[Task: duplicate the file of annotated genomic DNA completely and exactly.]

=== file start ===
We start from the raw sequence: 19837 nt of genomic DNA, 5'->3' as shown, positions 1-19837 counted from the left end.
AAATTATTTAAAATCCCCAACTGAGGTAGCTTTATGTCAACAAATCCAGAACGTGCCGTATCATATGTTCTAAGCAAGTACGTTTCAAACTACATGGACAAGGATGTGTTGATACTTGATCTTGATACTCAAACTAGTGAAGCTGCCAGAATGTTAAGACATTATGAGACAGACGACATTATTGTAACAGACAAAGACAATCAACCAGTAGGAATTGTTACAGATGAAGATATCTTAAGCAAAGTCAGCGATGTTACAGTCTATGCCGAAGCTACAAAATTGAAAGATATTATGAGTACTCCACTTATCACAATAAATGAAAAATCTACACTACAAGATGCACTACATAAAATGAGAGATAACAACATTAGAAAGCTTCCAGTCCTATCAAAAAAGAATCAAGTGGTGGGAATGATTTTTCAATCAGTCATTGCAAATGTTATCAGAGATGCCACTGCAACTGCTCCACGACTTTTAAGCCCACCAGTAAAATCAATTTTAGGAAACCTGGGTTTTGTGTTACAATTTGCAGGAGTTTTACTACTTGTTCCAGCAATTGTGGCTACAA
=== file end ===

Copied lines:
We start from the raw sequence: 19837 nt of genomic DNA, 5'->3' as shown, positions 1-19837 counted from the left end.
AAATTATTTAAAATCCCCAACTGAGGTAGCTTTATGTCAACAAATCCAGAACGTGCCGTATCATATGTTCTAAGCAAGTACGTTTCAAACTACATGGACAAGGATGTGTTGATACTTGATCTTGATACTCAAACTAGTGAAGCTGCCAGAATGTTAAGACATTATGAGACAGACGACATTATTGTAACAGACAAAGACAATCAACCAGTAGGAATTGTTACAGATGAAGATATCTTAAGCAAAGTCAGCGATGTTACAGTCTATGCCGAAGCTACAAAATTGAAAGATATTATGAGTACTCCACTTATCACAATAAATGAAAAATCTACACTACAAGATGCACTACATAAAATGAGAGATAACAACATTAGAAAGCTTCCAGTCCTATCAAAAAAGAATCAAGTGGTGGGAATGATTTTTCAATCAGTCATTGCAAATGTTATCAGAGATGCCACTGCAACTGCTCCACGACTTTTAAGCCCACCAGTAAAATCAATTTTAGGAAACCTGGGTTTTGTGTTACAATTTGCAGGAGTTTTACTACTTGTTCCAGCAATTGTGGCTACAA